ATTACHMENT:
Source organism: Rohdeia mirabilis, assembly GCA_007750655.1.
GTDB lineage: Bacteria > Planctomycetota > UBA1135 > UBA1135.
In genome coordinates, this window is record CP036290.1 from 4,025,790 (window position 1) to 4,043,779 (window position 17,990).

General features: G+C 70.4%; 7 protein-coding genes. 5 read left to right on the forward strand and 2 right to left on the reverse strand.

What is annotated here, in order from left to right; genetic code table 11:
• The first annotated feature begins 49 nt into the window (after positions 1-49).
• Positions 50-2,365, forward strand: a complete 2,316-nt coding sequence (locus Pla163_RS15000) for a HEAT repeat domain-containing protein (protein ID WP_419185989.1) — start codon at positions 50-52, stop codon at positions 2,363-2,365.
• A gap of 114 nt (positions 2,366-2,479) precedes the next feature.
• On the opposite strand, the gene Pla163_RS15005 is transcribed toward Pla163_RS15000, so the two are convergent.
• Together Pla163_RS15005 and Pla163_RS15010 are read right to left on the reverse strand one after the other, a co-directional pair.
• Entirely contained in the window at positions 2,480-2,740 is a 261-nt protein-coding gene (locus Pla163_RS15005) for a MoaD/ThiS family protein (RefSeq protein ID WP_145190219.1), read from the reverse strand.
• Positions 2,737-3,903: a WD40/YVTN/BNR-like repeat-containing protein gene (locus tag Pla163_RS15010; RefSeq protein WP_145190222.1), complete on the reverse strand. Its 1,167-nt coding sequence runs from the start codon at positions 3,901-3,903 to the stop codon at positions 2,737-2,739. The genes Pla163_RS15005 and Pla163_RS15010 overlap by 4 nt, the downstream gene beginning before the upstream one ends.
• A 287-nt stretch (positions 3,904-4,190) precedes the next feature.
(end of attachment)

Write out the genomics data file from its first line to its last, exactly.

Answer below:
Source organism: Rohdeia mirabilis, assembly GCA_007750655.1.
GTDB lineage: Bacteria > Planctomycetota > UBA1135 > UBA1135.
In genome coordinates, this window is record CP036290.1 from 4,025,790 (window position 1) to 4,043,779 (window position 17,990).

General features: G+C 70.4%; 7 protein-coding genes. 5 read left to right on the forward strand and 2 right to left on the reverse strand.

What is annotated here, in order from left to right; genetic code table 11:
• The first annotated feature begins 49 nt into the window (after positions 1-49).
• Positions 50-2,365, forward strand: a complete 2,316-nt coding sequence (locus Pla163_RS15000) for a HEAT repeat domain-containing protein (protein ID WP_419185989.1) — start codon at positions 50-52, stop codon at positions 2,363-2,365.
• A gap of 114 nt (positions 2,366-2,479) precedes the next feature.
• On the opposite strand, the gene Pla163_RS15005 is transcribed toward Pla163_RS15000, so the two are convergent.
• Together Pla163_RS15005 and Pla163_RS15010 are read right to left on the reverse strand one after the other, a co-directional pair.
• Entirely contained in the window at positions 2,480-2,740 is a 261-nt protein-coding gene (locus Pla163_RS15005) for a MoaD/ThiS family protein (RefSeq protein ID WP_145190219.1), read from the reverse strand.
• Positions 2,737-3,903: a WD40/YVTN/BNR-like repeat-containing protein gene (locus tag Pla163_RS15010; RefSeq protein WP_145190222.1), complete on the reverse strand. Its 1,167-nt coding sequence runs from the start codon at positions 3,901-3,903 to the stop codon at positions 2,737-2,739. The genes Pla163_RS15005 and Pla163_RS15010 overlap by 4 nt, the downstream gene beginning before the upstream one ends.
• A 287-nt stretch (positions 3,904-4,190) precedes the next feature.